Jan. 28 2008

Like when Q-102 acted like they wrote "Grease Megamix" and played mixer sounds whenever they aired it, I'm gonna act like I put Dayton, Bellevue, Newport, and Wilder together in one giant lump supercity. But seriously, the Peace Bike and I made pretty good use of these 4 cities and found some not-half-bad Roads Scholarin' sites that are documented in this 2-part set of 40 photos.

Setting the stage for today's outing, this is looking over Fairfield Avenue in Bellevue and into the east side of Cincinnati. Columbia Parkway (US 50) is a horizontal line across the middle of the picture. (You can tell Bellevue has a high population density.)

East on 7th Avenue from McKinney Avenue in Dayton.

Likewise, this is east on 8th from McKinney.

West on an icy, narrow Brooklyn Avenue in Dayton from the east end of that street. The building in the distance on the horizon looked like it may be the Kroger building in downtown Cincinnati, but now I'm not positive.

This street is often omitted from maps, and I assumed it's called High Street because that's what Google Earth called it. Actually, I think it's part of McKinney. It starts at Dayton Avenue near Brooklyn and I used to just assume it was a private drive. This is looking west on this street as it bips away from the rail line.

These columns are betwixt the aforementioned street and the railroad. I don't know what they're for, but it's possible the railroad had a spur where the street is now.

First there was McKinney Avenue. Now there's Edwards Street. That's a presidential ticket I could probably support: Cynthia McKinney/John Edwards! This is looking southwest from the end of Edwards in Dayton. This is facing somewhere around Maple Avenue. (By the way, I went to the end of Maple and was angry to find it in ruins at the hands of the bulldozers. One more lost site.)

Edwards trails off into this secluded path. I'm guessing Edwards itself used to run here. (I thought I saw an old streetlight here, which suggests it was an actual street.)

Ninth Avenue near Thornton in Dayton. Up ahead, the rail line goes under O'Fallon Avenue.

This is looking from the O'Fallon overpass towards the Van Voast Avenue footbridge in Bellevue. O'Fallon Avenue marks most of the border between Bellevue and Dayton.

From the same spot, looking back towards 9th & Thornton. The crane is building a new electric substation.

By poopular demand, a photo of the Peace Bike. This is looking north onto the O'Fallon overpass.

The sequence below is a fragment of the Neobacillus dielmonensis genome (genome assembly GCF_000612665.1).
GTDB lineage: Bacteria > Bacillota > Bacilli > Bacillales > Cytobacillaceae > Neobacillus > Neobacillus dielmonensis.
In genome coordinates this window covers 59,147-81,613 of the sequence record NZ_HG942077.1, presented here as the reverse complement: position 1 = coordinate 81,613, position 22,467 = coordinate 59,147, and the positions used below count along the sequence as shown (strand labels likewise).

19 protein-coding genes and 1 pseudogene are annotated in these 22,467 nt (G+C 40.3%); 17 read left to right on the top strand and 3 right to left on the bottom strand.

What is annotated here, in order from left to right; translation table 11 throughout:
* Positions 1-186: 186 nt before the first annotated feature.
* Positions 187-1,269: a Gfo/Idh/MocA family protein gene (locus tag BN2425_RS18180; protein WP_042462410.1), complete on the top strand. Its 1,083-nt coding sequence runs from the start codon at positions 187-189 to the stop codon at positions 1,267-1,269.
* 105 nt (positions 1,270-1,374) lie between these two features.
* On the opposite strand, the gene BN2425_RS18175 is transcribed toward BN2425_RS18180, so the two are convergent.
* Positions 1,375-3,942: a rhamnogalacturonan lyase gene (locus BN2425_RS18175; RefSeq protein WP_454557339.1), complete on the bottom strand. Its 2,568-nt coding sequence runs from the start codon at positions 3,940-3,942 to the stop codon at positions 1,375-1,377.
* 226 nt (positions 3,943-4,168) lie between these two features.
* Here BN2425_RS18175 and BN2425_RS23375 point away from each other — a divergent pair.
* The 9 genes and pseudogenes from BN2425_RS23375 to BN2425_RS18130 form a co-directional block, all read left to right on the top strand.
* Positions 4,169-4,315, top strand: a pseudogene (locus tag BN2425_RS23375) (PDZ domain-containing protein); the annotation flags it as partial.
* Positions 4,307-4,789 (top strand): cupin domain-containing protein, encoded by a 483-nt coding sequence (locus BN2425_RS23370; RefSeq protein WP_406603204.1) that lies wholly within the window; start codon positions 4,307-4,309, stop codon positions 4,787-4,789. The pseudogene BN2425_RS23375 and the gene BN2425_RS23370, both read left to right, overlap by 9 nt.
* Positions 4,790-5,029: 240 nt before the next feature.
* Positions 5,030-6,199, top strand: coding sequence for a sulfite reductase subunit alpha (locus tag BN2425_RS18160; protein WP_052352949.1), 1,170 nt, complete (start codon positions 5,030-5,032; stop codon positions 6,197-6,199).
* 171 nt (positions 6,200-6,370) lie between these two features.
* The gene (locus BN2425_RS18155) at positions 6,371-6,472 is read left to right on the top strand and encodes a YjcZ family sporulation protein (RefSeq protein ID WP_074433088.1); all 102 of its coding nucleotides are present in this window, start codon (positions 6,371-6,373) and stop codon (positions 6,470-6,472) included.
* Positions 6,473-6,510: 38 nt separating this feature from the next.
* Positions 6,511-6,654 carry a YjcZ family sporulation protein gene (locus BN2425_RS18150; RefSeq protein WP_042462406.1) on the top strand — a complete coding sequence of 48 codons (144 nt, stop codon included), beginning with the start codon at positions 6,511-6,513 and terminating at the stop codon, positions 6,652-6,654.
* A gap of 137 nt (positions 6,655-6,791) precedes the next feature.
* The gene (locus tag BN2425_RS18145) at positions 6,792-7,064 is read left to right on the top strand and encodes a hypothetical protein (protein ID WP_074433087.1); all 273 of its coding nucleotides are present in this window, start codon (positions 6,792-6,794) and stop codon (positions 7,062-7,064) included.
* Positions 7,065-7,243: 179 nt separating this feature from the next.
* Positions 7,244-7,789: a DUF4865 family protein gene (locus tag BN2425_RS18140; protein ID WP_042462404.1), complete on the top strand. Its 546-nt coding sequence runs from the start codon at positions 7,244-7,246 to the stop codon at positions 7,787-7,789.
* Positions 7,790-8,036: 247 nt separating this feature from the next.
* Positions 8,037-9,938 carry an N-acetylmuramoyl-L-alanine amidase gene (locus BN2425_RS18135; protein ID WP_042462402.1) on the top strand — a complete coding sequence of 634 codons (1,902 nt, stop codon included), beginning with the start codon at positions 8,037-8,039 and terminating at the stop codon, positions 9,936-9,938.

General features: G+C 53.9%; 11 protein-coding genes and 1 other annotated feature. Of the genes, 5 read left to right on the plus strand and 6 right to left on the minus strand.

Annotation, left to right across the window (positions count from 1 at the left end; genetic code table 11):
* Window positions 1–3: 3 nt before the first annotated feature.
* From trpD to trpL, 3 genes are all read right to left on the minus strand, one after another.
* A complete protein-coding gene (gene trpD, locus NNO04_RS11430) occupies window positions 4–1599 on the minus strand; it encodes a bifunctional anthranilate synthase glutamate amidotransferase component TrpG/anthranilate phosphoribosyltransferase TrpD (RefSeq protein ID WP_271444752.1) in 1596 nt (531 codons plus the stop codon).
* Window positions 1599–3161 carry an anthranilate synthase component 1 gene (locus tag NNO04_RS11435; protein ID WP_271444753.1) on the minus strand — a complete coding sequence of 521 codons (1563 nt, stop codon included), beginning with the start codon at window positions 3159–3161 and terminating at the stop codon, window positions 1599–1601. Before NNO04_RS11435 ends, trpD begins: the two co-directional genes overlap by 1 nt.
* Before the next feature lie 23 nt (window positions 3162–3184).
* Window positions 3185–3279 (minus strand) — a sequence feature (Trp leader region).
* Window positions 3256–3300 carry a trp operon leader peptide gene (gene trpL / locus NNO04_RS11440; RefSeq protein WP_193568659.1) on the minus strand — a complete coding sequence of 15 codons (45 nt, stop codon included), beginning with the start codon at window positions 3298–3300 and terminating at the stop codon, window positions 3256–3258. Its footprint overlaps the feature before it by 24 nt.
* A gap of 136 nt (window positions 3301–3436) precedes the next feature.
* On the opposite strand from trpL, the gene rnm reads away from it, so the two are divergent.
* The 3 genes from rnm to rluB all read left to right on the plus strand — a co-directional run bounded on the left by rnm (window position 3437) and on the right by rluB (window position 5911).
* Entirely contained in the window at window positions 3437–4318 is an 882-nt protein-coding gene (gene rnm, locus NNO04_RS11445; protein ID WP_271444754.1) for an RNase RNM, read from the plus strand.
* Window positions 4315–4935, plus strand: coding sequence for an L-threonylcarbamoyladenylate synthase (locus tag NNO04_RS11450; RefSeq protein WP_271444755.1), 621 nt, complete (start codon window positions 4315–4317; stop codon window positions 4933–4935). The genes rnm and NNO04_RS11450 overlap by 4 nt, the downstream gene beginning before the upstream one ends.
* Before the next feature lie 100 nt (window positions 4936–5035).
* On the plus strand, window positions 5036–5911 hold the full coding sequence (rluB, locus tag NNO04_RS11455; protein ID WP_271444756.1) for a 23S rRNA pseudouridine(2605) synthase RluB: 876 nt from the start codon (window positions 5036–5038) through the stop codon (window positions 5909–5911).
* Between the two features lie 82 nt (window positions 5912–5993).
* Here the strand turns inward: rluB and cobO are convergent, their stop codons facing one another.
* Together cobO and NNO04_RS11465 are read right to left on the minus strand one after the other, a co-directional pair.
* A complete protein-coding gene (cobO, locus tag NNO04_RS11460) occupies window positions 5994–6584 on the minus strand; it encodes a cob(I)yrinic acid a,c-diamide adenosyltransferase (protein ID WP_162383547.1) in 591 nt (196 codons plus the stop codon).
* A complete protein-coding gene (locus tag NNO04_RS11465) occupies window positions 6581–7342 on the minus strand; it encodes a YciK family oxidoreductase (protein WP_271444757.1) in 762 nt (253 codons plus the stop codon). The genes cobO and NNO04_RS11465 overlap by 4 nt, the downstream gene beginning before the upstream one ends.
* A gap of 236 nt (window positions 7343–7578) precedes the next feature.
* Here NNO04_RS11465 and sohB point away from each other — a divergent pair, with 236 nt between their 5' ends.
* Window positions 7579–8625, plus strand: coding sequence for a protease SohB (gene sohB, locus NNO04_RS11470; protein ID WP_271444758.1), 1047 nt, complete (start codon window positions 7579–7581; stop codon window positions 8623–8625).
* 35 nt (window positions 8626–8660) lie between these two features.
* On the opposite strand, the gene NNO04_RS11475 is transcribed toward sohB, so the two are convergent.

Northwest on Van Voast towards the historic footbridge. In the background you can see the high-rise on the east side of Cincinnati again.

A good close-up of the footbridge! This span represents a gap in Van Voast Avenue. The bridge vanished in the late 1990s or early 2000s but was refurbished and somehow returned to its rightful spot.

It's the tootsie-bridge again! Here I'm walking onto the span.

Weren't you a little hard on the ol' Beav, Ward? From the Van Voast footbridge, this is looking towards the Ward Avenue overpass. Not counting the footbridge, the Belv has 5 street overpasses over this track within only a few blocks.

From the footbridge, this is Gould Alley - the alley that's halfway between Van Voast and Ward. The alley hits a dead end right before the rail line and is flanked by back yards of houses.

Looking down at the railroad from the footbridge. This looks like a smashed radio. It looks like it was a new radio, which is likely because newer radios are such trash that who wouldn't want to smash one?

Still on the footbridge, looking northwest on Van Voast, which resumes at this end of the span. The building on the left is the city hall and police station, and contained the polling place where I cast a vote against Bush in 2000. Now the polling place is in a smaller building just out of reach of this photo.

Nothing too spectacular here. This is southwest on Grandview Avenue in Bellevue, approaching Washington. Grandview hits a dead end ahead, just before the rail line. You can barely see part of the guardrail at the end of Grandview sticking out from behind the stop sign. Even less noticeable is the Fort Wright water tower on the horizon in the distance. The tower is 4 miles away.

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